|82||TouchPrint(TM) 600 Palm Scanner (visited Nov. 17, 1999) <http://www.identix.com/products/palmscan.htm>, 3 pages, Copyright 1996-1998.|
|83||True-ID(TM)The LiveScan with special "ABILITY"...2 PAGES.|
|84||Ultra-Scan Corporation Home Page(visited May 20, 1999) <http:/www.ultra-scan.com/index.htm>, 3 pages. (discusses technology as early as 1996).|
|85||USC Scanner Design (visited Nov. 17, 1999) <http://www.ultra-scan.com/scanner.htm>, 4 pages. (Scanner released in 1996).|
|86||Verid Fingerprint Reader, TSSI, 4 pages.|
|87||Verid Fingerprint Verification(visited May 17, 1999) <http://www.tssi.co.uk/products/finger.html>, 2 pages.|
|88||Verifier 200 Direct Fingerprint Reader, Cross Check Corporation, 2 pages, 1996-1997.|
|89||Verifier 250 Small Footprint Direct Fingerprint Reader, Cross Check Corporation, 2 pages, 1996-1997.|
|90||Verifier(TM) 200 Fingerprint Capture Devices, Cross Match Technologies, Inc., 2 pages, 1996-1997.|
|91||Verifier(TM) 250 Fingerprint Capture Devices, Cross Match Technologies, Inc., 2 pages, 1996-1997.|
|92||Verifier(TM) 290 Fingerprint Capture Devices, Cross Match Technologies, Inc., 2 pages, 1996-1997.|
|93||Ver-i-Fus Fingerprint Access Control System(visited May 20, 1999) <http:/www.Intelgate.com/verifus.htm>, 2 pages. (Ver-l-fus product released in 1995).|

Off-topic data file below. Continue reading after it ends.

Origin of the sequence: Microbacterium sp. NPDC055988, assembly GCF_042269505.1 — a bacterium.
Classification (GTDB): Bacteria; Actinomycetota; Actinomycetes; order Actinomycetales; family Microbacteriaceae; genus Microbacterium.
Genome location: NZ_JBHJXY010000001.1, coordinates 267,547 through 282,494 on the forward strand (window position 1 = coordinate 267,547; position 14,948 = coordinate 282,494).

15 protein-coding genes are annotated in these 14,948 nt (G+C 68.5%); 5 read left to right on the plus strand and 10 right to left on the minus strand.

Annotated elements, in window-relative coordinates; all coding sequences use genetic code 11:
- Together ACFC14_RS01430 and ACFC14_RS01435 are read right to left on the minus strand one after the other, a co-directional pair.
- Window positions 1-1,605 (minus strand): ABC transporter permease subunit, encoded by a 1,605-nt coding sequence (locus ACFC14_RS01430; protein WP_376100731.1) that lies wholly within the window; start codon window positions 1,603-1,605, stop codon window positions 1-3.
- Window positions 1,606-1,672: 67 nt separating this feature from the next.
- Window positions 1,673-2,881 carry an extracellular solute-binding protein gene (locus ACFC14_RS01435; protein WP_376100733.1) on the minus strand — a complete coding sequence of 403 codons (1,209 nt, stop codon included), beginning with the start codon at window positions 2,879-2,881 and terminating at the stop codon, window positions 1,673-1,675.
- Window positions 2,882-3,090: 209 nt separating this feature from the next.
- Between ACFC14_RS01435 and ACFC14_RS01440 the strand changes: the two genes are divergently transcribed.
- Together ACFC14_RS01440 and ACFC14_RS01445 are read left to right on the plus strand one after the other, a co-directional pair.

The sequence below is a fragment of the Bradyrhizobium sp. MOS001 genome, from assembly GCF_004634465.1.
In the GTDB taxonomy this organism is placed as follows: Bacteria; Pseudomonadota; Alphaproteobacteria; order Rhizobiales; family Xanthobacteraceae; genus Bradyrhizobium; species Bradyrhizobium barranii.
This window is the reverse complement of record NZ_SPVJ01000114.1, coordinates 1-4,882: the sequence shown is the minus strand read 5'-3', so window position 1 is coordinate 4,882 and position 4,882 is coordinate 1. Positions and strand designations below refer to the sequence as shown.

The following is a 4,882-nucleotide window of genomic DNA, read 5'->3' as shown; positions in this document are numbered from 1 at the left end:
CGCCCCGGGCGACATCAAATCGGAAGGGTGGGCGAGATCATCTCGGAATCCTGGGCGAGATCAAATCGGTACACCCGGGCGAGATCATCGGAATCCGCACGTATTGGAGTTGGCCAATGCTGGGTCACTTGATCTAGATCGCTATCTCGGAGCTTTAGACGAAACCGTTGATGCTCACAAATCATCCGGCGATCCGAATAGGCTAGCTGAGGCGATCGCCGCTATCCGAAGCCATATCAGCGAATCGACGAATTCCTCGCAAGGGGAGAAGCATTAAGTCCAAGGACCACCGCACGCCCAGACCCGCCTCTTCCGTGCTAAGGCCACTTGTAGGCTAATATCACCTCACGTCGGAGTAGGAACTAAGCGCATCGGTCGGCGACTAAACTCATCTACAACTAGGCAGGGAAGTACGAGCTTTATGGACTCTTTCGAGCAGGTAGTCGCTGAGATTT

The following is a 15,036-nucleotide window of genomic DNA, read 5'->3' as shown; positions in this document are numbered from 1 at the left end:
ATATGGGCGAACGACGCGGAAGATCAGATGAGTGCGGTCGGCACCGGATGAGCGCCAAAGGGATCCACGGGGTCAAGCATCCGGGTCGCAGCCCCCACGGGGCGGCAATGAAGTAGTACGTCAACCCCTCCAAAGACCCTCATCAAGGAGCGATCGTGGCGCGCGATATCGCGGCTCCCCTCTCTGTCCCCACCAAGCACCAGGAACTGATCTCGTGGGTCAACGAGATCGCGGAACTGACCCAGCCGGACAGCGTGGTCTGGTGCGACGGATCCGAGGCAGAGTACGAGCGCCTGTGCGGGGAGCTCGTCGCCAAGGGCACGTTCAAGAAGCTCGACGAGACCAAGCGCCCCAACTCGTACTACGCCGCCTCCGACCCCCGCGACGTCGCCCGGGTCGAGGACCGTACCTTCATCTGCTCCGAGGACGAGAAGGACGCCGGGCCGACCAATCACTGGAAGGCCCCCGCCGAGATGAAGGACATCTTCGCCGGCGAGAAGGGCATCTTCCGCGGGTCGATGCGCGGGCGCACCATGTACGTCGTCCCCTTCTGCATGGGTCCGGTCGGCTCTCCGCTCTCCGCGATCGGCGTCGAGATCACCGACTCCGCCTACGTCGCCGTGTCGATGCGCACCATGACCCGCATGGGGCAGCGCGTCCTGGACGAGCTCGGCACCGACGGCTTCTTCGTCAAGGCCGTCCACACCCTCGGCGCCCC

|94||Ver-i-Fus(TM)& Ver-i-Fus<SUP>m(TM)</SUP>(visited May 20, 1999) <http://www.Intelgate.com/vif<SUB>-</SUB>data.htm>, 3 pages. (Ver-i-fus product released in 1995).|
|95||Ver-i-fus(TM)Configurations(visited May 20, 1999) <http://www.Intelgate.com/verconfig.htm>, 1 page. (Ver-i-fus product released in 1995).|
|96||Veriprint 2100 Stand-Alone Fingerprint Verifcation Terminal(visited Apr. 27, 1999) <http://www.biometricid.com/veriprint2100.htm>, 3 pages.|
|97||Veriprint Product Applications(visited Apr. 27, 1999) <http://www.biometricid.com/uses.htm>, 1 page, Copyright 1999.|
|98||Veriprint2000 Fingerprint Verification Terminal For Use With Jantek Time & Attendance Software(visited May 17, 1999) <http://www. hunterequipment.com/fingerprint.htm>, 2 pages.|
|99||Welcome to the Homepage of Helmann Biometric Systems GmbH(visited Jun. 4, 1998) <http://www.hbs-jena.com/>, 1 page, Copyright 1998.|
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|U.S. Classification||356/71, 382/127, 382/124|
|International Classification||G06K9/74, G06K9/00, H04N1/04, G06T1/00, A61B5/117, G06K9/20|
|Cooperative Classification||G06K9/2036, G06K9/00046|
|European Classification||G06K9/20E, G06K9/00A1G|
|Apr 1, 2002||AS||Assignment|
Owner name: CROSS MATCH TECHNOLOGIES, INC., FLORIDA
Free format text: ASSIGNMENT OF ASSIGNORS INTEREST;ASSIGNORS:ARNOLD, JOSEPH F.;CARVER, JOHN F.;FRANCIS, TRENT G.;AND OTHERS;REEL/FRAME:012744/0140;SIGNING DATES FROM 20020315 TO 20020318
|Oct 17, 2006||CC||Certificate of correction|
|Apr 3, 2009||FPAY||Fee payment|
Year of fee payment: 4
|Jul 13, 2012||AS||Assignment|
Owner name: SILICON VALLEY BANK, AS ADMINISTRATIVE AGENT, VIRG
Free format text: SECURITY AGREEMENT;ASSIGNORS:CROSS MATCH, INC.;CROSS MATCH HOLDINGS, INC.;CROSS MATCH TECHNOLOGIES,INC.;AND OTHERS;REEL/FRAME:028541/0559
Effective date: 20120713
|Feb 20, 2013||FPAY||Fee payment|
Year of fee payment: 8